Rock

The Weekend Australian - Review - - Music Reviews - An­drew McMillen

One week on from the ARIA Awards, Aus­tralia is buzzing with some of the live ac­tion go­ing on across the coun­try, in­clud­ing tours by A-lis­ters such as Tay­lor Swift and Ed Sheeran — the lat­ter was able to show his face and per­form at the ARIAs in Sydney on Novem­ber 26. One no­tice­able ab­sen­tee, how­ever, was lead­ing con­tender and mul­ti­ple win­ner Court­ney Bar­nett. The Mel­bourne-based singer and song­writer, who picked up best fe­male artist for her al­bum Some­times I Sit and Think, and Some­times I Just Sit, was un­able to at­tend be­cause she is on tour in Bri­tain. De­spite not be­ing able to pick up her three ARIAs, she can take some con­so­la­tion in the re­views she has been earn­ing in Blighty for her per­for­mances. On the day of the ARIAs, Bar­nett got gush­ing re­views for her show at Lon­don’s Ken­tish Town Fo­rum, in­clud­ing in the na­tional daily news­pa­per The In­de­pen­dent: “The won­der­ful stream-of-con­scious­ness lyrics that tum­ble from her mouth make the 28-year-old as much of a poet as she is a singer: less ap­a­thetic slacker and more acute ob­server as she spits out snap­shots of ev­ery­day life, making the mun­dane sud­denly sound deeply mean­ing­ful.” One notes with in­ter­est that her encore for the evening was a cover of the Saints’ Know Your Prod­uct, af­ter which “Bar­nett drops to the ground with her gui­tar, clam­bers to her feet again and wan­ders off­stage: leav­ing her au­di­ence pant­ing for more”. Well done her. Scoundrels Dal­las Crane Ny­lon Sounds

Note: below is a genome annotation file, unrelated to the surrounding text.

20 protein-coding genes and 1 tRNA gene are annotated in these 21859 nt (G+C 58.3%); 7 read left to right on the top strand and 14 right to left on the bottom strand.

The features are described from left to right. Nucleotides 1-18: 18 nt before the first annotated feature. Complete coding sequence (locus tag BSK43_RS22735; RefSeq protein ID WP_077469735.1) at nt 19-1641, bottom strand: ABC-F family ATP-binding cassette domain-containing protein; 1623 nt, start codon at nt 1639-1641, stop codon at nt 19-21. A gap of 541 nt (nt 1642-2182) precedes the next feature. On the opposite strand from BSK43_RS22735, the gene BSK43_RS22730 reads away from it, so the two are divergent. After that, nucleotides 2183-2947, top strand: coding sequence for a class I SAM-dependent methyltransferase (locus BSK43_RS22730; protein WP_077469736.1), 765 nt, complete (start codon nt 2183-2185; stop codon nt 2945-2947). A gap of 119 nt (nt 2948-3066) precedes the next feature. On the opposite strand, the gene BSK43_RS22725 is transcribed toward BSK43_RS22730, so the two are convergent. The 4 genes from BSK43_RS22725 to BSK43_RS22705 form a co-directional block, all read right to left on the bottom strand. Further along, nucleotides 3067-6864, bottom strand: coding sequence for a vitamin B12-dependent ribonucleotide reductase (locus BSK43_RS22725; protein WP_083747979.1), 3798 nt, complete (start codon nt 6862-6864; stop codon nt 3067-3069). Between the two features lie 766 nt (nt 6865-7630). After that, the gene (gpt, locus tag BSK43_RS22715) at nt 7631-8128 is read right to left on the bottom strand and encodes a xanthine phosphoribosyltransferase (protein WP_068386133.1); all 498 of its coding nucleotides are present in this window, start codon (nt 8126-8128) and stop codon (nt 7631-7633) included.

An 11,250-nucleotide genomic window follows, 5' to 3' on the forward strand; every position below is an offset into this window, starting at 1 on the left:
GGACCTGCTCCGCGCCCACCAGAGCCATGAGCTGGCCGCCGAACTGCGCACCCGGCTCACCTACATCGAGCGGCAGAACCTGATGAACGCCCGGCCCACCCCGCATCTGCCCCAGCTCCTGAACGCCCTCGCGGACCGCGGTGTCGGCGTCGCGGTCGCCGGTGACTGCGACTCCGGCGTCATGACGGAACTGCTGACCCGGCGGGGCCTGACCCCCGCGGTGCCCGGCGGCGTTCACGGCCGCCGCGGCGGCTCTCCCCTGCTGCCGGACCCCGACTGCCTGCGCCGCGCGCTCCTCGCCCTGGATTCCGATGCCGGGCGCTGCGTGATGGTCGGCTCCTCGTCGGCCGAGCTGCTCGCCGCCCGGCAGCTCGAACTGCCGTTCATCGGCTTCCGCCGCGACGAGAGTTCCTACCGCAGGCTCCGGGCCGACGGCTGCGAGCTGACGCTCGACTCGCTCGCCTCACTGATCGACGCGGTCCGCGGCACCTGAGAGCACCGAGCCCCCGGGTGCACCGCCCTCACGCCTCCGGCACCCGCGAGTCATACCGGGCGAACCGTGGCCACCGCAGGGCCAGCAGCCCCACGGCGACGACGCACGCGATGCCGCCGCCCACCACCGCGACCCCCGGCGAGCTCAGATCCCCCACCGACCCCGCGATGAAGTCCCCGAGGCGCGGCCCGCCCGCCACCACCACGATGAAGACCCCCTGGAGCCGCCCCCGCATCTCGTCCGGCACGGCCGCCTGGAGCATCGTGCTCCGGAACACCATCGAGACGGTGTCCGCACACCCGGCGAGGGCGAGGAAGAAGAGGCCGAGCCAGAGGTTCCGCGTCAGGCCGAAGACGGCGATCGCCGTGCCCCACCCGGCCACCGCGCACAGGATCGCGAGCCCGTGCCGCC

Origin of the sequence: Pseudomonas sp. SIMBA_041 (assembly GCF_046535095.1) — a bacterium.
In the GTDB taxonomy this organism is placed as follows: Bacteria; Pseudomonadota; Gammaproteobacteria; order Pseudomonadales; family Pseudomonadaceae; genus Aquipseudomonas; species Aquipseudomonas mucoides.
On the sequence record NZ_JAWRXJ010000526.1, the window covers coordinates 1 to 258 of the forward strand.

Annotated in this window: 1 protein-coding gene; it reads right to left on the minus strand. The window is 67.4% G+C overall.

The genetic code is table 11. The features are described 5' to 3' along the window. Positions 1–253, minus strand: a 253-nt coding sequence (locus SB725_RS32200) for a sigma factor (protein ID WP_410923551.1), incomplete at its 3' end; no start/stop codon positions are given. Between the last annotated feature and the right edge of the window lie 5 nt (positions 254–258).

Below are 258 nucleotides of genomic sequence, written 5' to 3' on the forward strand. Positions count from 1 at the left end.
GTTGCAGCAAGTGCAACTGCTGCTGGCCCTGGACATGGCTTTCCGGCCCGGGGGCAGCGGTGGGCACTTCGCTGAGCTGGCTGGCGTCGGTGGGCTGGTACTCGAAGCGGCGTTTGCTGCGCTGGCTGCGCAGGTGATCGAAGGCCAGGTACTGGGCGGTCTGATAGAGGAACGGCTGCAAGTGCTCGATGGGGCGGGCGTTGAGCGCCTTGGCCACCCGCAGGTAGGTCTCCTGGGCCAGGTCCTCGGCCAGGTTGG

A nine-year gap be­tween albums finds Mel­bourne quar­tet Dal­las Crane in as­ton­ish­ingly strong form. Its 2004 self-ti­tled release is a rock 'n' roll clas­sic that con­trasts light and shade; 2006’s Fac­tory Girls was a fine fol­low-up. The band has been missed on the tour­ing cir­cuit and its fifth al­bum, Scoundrels, re-es­tab­lishes its grip on the task of making rock song­writ­ing sound fresh and vi­tal. While the rhythm sec­tion has changed since the 2006 release, the core song­writ­ing duo — gui­tarists Dave Larkin and Pete Satchell — has not, and th­ese 10 songs are typ­i­cally well-writ­ten, in­tel­li­gent con­tri­bu­tions. Larkin’s lead vo­cals are won­der­fully gruff and dis­tinct, and when Satchell steps up to the mi­cro­phone with an acous­tic gui­tar for al­bum cen­tre­piece Lucky Me, the con­trast in their voices is stark. That song segues into the Larkin­led Dis­il­lu­sioned; when com­bined, this pair­ing runs to eight min­utes, sur­pass­ing the sev­en­minute-long Come Clean from the 2004 al­bum in en­ergy, emo­tion and du­ra­tion. It’s a tow­er­ing achieve­ment that sees Dal­las Crane ex­hibit­ing that key-in-lock feel sought by ev­ery rock band. Th­ese four play­ers are mas­ters of their craft. The band’s time off has been well-spent, as ev­ery idea here hits the mark. If any­thing, it’s an em­bar­rass­ment of riches: in the fi­nal bars of third track So It Goes, the band switches gear and fol­lows a dif­fer­ent groove that fades to si­lence, hint­ing at the qual­ity of what’s been left on the cut­ting-room floor.

Court­ney Bar­nett is get­ting great re­views

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